It happened after a dinner party or during, I don’t know. The guests had departed, and my wife and I had finished cleaning the dishes. We deemed the party a success; no one stayed too long, and no one got rip-roaring drunk challenging the other guests to arm wrestling matches. As I walked down the hall, a familiar smell came over me. It started with cinnamon, then vanilla and finally petro-chemical. I poked my head in the bathroom. After a few seconds, I knew I had to pull out without benefit of an oxygen mask.
"Has Rolf (her teenage son) been here?" I asked my wife.
"No," she said. "Why?"
"The bathroom smells like a spontaneous Calvin Klein/Chanel convention."
I thought back to the days when Rolf turned sixteen. Driver’s license, wheels, parties, girls. A very short list of things to accomplish in life. His friends would come over, and hang out for awhile. After fifty or sixty phone calls, they decided on a venue. Suddenly, they would disappear from sight. They would go to his bedroom, slam the door and hold council. When they emerged, a cloud of cologne lingered in a haze just beneath the ceiling. By that time, they were out the door leaving my wife and I to face the scourge alone.
It came down the hall slowly, like the blob, devouring any scent in its path. We lit candles and incense, dropped old chicken bones in its path, but the scent would not yield. I could only imagine them in the room spraying cologne like champagne after winning the World Series. Dousing bottles over each other’s head, squirting it on their shirts in some kind of Ralph Lauren wet t-shirt contest. It must have dulled their olfactory senses. How could they not smell it? Like a drug, they had to pour on a little more each time to catch a whiff.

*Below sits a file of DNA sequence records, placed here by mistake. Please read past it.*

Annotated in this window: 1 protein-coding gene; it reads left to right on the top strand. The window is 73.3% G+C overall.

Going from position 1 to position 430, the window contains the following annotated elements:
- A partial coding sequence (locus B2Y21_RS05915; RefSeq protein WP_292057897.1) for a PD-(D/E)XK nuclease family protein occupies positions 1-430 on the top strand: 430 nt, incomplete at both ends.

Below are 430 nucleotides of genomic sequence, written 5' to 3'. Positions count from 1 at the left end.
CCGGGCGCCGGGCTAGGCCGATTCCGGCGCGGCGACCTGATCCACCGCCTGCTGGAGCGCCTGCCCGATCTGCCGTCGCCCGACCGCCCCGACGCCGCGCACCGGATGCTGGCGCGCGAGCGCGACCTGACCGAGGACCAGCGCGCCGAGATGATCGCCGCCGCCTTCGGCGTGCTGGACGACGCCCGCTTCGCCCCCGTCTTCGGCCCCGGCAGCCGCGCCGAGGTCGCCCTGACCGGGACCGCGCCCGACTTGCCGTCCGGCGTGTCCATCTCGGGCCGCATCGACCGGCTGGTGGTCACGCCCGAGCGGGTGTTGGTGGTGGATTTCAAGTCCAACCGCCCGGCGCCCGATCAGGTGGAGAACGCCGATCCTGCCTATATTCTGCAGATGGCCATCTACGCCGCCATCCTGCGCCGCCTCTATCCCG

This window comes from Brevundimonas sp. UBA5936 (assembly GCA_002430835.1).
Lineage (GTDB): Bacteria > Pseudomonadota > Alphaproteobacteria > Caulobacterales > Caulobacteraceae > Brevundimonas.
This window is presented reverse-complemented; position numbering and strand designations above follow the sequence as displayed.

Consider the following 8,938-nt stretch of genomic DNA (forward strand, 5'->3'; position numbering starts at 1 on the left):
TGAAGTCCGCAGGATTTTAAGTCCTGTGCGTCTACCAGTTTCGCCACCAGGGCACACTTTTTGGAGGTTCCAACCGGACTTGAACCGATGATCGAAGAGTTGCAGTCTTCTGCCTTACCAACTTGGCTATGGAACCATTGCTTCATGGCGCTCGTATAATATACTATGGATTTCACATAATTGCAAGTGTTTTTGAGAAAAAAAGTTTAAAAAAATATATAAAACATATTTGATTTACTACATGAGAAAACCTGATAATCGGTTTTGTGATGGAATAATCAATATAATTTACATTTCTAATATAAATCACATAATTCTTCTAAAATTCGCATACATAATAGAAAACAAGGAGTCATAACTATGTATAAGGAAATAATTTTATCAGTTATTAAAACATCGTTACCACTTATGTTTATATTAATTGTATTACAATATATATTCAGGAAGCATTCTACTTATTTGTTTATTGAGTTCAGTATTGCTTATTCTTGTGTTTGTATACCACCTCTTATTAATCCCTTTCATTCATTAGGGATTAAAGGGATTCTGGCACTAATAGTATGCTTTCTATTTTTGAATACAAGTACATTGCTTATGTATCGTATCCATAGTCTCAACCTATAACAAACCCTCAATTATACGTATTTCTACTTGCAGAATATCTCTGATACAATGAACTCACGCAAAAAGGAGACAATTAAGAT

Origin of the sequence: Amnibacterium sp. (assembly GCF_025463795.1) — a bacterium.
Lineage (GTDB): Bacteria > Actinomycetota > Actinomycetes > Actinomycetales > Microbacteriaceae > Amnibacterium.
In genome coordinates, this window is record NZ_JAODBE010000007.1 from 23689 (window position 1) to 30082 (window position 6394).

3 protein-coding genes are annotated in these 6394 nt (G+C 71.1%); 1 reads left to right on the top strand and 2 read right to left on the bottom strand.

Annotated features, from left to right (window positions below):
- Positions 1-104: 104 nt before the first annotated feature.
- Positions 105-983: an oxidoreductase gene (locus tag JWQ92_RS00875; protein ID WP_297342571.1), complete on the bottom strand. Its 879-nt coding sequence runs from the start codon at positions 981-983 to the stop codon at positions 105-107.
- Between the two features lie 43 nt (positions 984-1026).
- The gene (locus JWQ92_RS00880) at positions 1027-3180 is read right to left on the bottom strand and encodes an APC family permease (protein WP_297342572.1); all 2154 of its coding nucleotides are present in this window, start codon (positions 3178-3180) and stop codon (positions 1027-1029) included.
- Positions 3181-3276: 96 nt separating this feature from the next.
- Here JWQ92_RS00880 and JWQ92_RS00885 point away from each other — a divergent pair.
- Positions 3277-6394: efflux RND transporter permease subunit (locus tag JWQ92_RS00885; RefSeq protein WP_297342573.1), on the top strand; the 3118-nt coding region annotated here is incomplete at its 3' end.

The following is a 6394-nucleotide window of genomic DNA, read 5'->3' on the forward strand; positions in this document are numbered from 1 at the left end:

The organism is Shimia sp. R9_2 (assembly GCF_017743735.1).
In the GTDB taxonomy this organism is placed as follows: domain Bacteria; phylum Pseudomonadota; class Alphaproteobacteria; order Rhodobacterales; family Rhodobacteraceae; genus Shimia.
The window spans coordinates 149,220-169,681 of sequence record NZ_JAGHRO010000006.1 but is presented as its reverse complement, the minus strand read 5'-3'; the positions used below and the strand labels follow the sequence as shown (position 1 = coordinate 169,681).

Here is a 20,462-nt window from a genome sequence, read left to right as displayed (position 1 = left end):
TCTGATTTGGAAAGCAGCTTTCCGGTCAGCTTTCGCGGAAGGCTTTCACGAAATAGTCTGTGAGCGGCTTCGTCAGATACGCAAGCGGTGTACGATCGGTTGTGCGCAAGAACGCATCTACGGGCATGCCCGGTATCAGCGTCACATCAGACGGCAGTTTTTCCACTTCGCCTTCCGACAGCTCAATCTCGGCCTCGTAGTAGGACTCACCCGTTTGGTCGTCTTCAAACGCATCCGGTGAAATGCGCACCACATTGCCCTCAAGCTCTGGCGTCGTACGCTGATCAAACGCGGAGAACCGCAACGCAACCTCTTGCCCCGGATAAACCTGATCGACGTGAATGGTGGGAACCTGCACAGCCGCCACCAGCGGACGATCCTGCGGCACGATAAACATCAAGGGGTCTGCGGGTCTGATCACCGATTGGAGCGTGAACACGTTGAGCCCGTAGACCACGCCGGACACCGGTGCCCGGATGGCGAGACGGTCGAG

But those days were long gone. At some point I figured a really cute girl spoke the truth: "you smell worse than a department store perfumery." Since then, the blob of cologne had receded. Until tonight.
My wife came down to check it out. I saw her nostrils flare for not even a second. She buried her face in my neck, pounding on my shoulders, "Why, why, why?" Later, I put a wet rag over my face and entered the bathroom determined to find the broken bottle of cologne. But there was nothing even out of place. Trash can empty. I looked outside the window, nothing on the ground below.
Within an hour, the cologne smell had passed to the living room. I flicked off the television.
"What happened?" I asked. "No one reeked of perfume at dinner."
My wife, the detective, thought for a moment. "Unless, someone was trying to cover up something."
"Cover up what? I’d kill for the wonderful smell of fried oysters. You could take the spent shells, rub them all over my face, and I’d be in heaven."
"Remember Cindy? She went into the bathroom right after dessert. Gone a good twenty minutes."
I did note to myself that she had been gone a long time. But that’s life. No need to make a big deal of it.
"What if," my wife continued, "she sprayed the cologne trying to cover up something else?"
"Really? Someone would do that? Wouldn’t you just leave instead?"
The more I thought about it, the more sense it made. Cindy was cute, vivacious, and outgoing. She had blonde hair and a figure that froze everyone in place when she entered a room. She couldn’t afford to let anyone think she gave off any kind of human odor. Or horse, whatever.
I laughed. She went through all the trouble to cover up her smell and yet here we sat ready to sell the house for a dime on the dollar. But then I thought deeper.
"Have you heard of the saying about a hot woman, ‘she poops petunias?’" I asked the wife.
She frowned and rolled her eyes. "No."
"What if it just smells like cologne?"